Run Your Week: Big Books, Sure Bets, & Titles Making News, June 24, 2019 | Book Pulse

Big Sky by Kate Atkinson leads holds this week. E. Jean Carroll accuses Donald Trump of sexual assault. Judith Krantz has died. DC Comics shutters the Vertigo imprint. The NYT looks at indie bookstores and has a story about Amazon and counterfeit books.

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Big Books of the Week

Big Sky by Kate Atkinson (Little, Brown: Hachette) leads holds this week.

Other titles in demand include:

Lost and Found by Danielle Steel (Delacorte: Random House)

Backlash by Brad Thor (Atria/ Emily Bestler Books: S. & S.)

The Most Fun We Ever Had by Claire Lombardo (Doubleday)

Evvie Drake Starts Over by Linda Holmes (Ballantine: Random House)

Paranoid by Lisa Jackson (Kensington: Random House)

How Could She by Lauren Mechling (Viking: Penguin)

Librarians and Booksellers Suggest

There are two LibraryReads selections publishing this week, including the No. 1 pick for the month of June, Evvie Drake Starts Over by Linda Holmes (Ballantine: Random House)

“Relationships are hard, whether with a spouse, a best friend, a new love interest, or ourselves. Evvie navigates all of these after a life-changing series of events. An engaging novel that explores relationship nuances without being too dark or too cutesy. For fans of Jenny Colgan, Cecilia Ahern, and Sophie Kinsella.” —Maribeth Fisher, Scotch Plains Public Library, Scotch Plains, NJ

It is also an IndieNext pick:

“Evvie Drake is young and newly widowed, but no one knows that on the day her husband died, she had finally worked up the nerve to leave him. Dean Tenney is a major league baseball pitcher who has inexplicably lost the talent that made him a star. When Dean moves to Evvie’s small town to escape the humiliating sports headlines, their friendship proves to be just what both of them need. This is an absolute treasure of a novel — big-hearted, funny, sweet, and utterly satisfying. I cannot wait to sell this charming gem.” —Emilie Sommer, East City Bookshop, Washington, DC

The second LibraryReads title is Kingdom of Exiles by Maxym M. Martineau (Sourcebooks Casablanca)

“An epic fantasy love story that hooks readers from the beginning with its expert world-building. The characters are skillfully crafted, realistic and sympathetic. Readers will look forward to continuing the journey in this new series. For fans of Whims of Fae by Nissa Leder andBlood Oath by Raye Wagner.” —Leanna Frankland, New York Public Library, New York, NY

There are three additional Indie Next picks coming out this week:

The Most Fun We Ever Had by Claire Lombardo (Doubleday: Random House)

“Claire Lombardo has written a rich and rewarding novel brimming with the messiness of families. Secrets kept and revealed provide a backdrop for the life-long love affair of Marilyn and David Sorenson as they raise their four daughters. The years are filled with joy, angst, anger, longing, and love as the members of the Sorenson family struggle to define their place among the ones who are nearest and dearest to their hearts. The Most Fun We Ever Had will resonate with all readers who have experienced and celebrated the chaotic love of family.” —Betsy Von Kerens, The Bookworm of Omaha, Omaha, NE

The Gone Dead by Chanelle Benz (Ecco: Harper; LJ starred review)

“Billie James travels to the Mississippi Delta from Philly for the first time since her father’s mysterious death, some 30 years before. Although she was there that night, she has no recollection of the events that occurred, but learns later that she went missing afterwards. This new detail causes her to start digging into what really happened, which gets her into trouble with people who want the past to remain buried. An emotional and tense novel about racism, justice, family, and the truth, Benz’s debut has so much edge to it that I could not stop reading!” —Carl Kranz, The Fountain Bookstore, Richmond, VA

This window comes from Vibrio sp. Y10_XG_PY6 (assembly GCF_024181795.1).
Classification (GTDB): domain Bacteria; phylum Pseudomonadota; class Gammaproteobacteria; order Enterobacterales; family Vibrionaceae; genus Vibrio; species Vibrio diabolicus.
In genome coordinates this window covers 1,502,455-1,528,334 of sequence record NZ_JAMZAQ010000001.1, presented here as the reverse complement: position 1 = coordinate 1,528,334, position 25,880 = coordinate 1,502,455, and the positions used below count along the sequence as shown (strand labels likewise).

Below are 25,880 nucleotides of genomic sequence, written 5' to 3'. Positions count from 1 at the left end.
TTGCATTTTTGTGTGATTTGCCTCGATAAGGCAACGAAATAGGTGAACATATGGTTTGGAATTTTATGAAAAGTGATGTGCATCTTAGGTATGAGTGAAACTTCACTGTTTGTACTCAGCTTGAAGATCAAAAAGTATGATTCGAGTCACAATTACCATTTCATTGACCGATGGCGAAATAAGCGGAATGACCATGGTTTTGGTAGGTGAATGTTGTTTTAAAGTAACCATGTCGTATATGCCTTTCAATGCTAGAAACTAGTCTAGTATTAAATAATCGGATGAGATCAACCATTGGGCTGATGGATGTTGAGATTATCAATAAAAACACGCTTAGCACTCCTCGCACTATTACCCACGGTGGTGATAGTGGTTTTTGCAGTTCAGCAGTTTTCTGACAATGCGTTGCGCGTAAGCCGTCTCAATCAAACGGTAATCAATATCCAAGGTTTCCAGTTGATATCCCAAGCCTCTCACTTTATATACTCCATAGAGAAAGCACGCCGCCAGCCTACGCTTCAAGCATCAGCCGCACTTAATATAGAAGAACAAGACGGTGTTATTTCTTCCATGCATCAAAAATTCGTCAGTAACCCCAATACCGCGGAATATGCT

The Snakes by Sadie Jones (Harper; LJ starred review)

“Breathless. This novel left me absolutely breathless. I found beauty in the multiple layers of sadness and tragedy of the characters and felt a unique sense of closeness to the main character. Jones has delivered an enthralling tale of personal exploration, leading us through scenes full of deep and raw emotion that leave the reader unsure where to place their alliance. Superb!” —Jennifer Morrow, Bards Alley, Vienna, VA

These books and others publishing the week of June 24, 2019, are listed in a downloadable spreadsheet.

In the Media

Fleishman Is in Trouble by Taffy Brodesser-Akner (Random House) leads book coverage in Entertainment Weekly. Also getting attention are Chaos: Charles Manson, the CIA, and the Secret History of the Sixties by Tom O'Neill, with Dan Piepenbring (Little, Brown: Hachette), Mostly Dead Things by Kristen Arnett (Tin House: W.W. Norton), The Tenth Muse by Catherine Chung (Ecco: Harper), and Patsy by Nicole Dennis-Benn (Liveright: W.W. Norton; LJ starred review). There is a mini interview with Elaine Welteroth, More Than Enough: Claiming Space for Who You Are (No Matter What They Say) (Viking: Penguin). The New & Notable list is back and is led by The Travelers by Regina Porter (Hogarth: Random House). The full list is here. Also, a look at the posh costumes of Big Little Lies and a cast and creators reunion of Angel. Lastly, a story on Jenna Bush Hager’s book club (now online), celebrity book clubs, and celebrity bookstagrams.

Conviction by Denise Mina (Mulholland Books: Hachette; LJ starred review) is People’s “book of the week.” Also getting attention are Fleishman Is in Trouble by Taffy Brodesser-Akner (Random House) and The Last House Guest by Megan Miranda (S. & S.). There is a Q&A with Vanessa Bayer, How Do You Care for a Very Sick Bear? (Feiwel & Friends). Trinkets makes the “Must List,” as does Bunny by Mona Awad (Viking: Penguin) and FKA USA by Reed King (Flatiron: Macmillan). People puts The Bravest Knight on its “Picks” list and features Gloria Vanderbilt. Book coverage ends with a recipe from Pacific Natural: Simple Seasonal Entertaining by Jenni Kayne (Rizzoli).